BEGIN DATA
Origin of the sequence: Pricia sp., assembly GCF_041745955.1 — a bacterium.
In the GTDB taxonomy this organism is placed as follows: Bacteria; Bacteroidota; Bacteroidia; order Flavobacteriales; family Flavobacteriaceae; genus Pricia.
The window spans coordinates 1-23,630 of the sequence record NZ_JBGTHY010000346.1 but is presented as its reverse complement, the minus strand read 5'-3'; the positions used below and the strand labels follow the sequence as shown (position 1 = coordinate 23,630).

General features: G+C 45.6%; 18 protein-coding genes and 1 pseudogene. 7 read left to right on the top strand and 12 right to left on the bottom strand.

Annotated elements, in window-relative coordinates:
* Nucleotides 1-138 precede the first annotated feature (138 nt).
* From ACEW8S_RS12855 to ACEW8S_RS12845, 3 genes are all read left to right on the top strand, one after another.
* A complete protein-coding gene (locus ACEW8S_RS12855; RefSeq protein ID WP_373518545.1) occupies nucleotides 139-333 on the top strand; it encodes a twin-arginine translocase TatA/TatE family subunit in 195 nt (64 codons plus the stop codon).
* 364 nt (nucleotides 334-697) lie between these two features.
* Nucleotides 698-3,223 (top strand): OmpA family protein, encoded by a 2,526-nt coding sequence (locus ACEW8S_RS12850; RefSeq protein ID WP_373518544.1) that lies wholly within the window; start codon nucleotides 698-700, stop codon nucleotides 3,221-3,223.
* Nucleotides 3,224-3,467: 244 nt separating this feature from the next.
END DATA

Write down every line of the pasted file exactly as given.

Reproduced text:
Origin of the sequence: Pricia sp., assembly GCF_041745955.1 — a bacterium.
In the GTDB taxonomy this organism is placed as follows: Bacteria; Bacteroidota; Bacteroidia; order Flavobacteriales; family Flavobacteriaceae; genus Pricia.
The window spans coordinates 1-23,630 of the sequence record NZ_JBGTHY010000346.1 but is presented as its reverse complement, the minus strand read 5'-3'; the positions used below and the strand labels follow the sequence as shown (position 1 = coordinate 23,630).

General features: G+C 45.6%; 18 protein-coding genes and 1 pseudogene. 7 read left to right on the top strand and 12 right to left on the bottom strand.

Annotated elements, in window-relative coordinates:
* Nucleotides 1-138 precede the first annotated feature (138 nt).
* From ACEW8S_RS12855 to ACEW8S_RS12845, 3 genes are all read left to right on the top strand, one after another.
* A complete protein-coding gene (locus ACEW8S_RS12855; RefSeq protein ID WP_373518545.1) occupies nucleotides 139-333 on the top strand; it encodes a twin-arginine translocase TatA/TatE family subunit in 195 nt (64 codons plus the stop codon).
* 364 nt (nucleotides 334-697) lie between these two features.
* Nucleotides 698-3,223 (top strand): OmpA family protein, encoded by a 2,526-nt coding sequence (locus ACEW8S_RS12850; RefSeq protein ID WP_373518544.1) that lies wholly within the window; start codon nucleotides 698-700, stop codon nucleotides 3,221-3,223.
* Nucleotides 3,224-3,467: 244 nt separating this feature from the next.